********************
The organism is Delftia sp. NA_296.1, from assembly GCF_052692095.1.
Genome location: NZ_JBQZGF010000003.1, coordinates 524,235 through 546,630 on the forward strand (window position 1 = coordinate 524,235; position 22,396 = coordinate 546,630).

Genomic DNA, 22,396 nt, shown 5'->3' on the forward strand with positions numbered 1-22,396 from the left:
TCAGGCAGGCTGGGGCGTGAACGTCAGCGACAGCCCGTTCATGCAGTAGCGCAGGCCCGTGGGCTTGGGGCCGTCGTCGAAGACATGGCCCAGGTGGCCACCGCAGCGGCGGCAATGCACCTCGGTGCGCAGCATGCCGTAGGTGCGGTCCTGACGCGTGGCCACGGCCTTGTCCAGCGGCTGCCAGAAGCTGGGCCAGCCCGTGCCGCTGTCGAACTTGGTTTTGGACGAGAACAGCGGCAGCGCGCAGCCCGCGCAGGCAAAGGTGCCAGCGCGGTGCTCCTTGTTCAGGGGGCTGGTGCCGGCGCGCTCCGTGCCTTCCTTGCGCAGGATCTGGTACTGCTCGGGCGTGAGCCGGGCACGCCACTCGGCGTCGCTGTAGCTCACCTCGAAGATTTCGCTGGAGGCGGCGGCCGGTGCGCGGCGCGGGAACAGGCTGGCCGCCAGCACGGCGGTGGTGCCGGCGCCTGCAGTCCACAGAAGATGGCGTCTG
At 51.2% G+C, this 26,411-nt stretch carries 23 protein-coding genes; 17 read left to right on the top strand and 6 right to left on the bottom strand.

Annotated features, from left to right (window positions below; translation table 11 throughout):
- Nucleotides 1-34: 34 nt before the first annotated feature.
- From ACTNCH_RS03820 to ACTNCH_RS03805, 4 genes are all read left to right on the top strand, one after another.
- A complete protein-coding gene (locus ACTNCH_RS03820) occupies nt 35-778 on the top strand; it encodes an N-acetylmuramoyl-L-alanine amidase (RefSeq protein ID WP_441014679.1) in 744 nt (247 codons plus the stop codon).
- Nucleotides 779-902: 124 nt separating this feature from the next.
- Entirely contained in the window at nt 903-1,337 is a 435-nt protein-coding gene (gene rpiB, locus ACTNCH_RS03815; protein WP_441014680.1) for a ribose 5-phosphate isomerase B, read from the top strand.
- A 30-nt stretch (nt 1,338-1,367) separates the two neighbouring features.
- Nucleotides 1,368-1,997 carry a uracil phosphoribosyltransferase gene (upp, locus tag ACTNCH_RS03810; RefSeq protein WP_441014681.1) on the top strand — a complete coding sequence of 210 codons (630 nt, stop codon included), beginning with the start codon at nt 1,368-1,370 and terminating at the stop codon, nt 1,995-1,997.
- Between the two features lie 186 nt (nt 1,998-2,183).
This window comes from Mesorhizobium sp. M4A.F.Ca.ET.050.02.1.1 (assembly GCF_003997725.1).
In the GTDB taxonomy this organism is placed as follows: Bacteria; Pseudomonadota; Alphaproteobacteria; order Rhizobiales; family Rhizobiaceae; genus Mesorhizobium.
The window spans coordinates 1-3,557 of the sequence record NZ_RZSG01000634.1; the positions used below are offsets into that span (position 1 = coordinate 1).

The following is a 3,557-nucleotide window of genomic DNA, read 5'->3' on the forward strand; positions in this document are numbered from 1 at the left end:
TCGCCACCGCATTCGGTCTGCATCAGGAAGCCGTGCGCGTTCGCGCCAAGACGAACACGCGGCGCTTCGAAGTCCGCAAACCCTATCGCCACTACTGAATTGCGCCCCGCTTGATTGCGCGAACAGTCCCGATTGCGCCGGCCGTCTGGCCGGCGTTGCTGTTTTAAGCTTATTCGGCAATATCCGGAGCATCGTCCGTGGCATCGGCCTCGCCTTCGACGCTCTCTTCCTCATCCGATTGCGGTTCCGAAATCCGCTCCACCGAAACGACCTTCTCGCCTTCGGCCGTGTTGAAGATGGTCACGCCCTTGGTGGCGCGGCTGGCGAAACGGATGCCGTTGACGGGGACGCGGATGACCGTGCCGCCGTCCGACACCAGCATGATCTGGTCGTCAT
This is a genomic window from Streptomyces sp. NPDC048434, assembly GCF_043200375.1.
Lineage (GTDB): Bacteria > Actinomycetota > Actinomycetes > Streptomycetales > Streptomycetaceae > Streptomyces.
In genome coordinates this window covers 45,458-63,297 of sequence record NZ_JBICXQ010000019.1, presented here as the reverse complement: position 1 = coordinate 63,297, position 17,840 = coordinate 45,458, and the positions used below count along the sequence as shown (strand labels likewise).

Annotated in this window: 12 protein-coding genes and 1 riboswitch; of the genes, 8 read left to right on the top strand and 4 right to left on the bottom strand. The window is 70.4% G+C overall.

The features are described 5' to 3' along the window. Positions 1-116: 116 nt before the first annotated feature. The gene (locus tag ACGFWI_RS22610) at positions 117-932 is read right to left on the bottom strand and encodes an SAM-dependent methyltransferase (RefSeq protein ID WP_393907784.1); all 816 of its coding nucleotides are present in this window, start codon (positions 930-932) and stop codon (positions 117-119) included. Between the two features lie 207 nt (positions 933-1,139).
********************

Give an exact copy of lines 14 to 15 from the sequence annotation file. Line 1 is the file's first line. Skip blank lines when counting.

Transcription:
- Between the two features lie 186 nt (nt 1,998-2,183).
This window comes from Mesorhizobium sp. M4A.F.Ca.ET.050.02.1.1 (assembly GCF_003997725.1).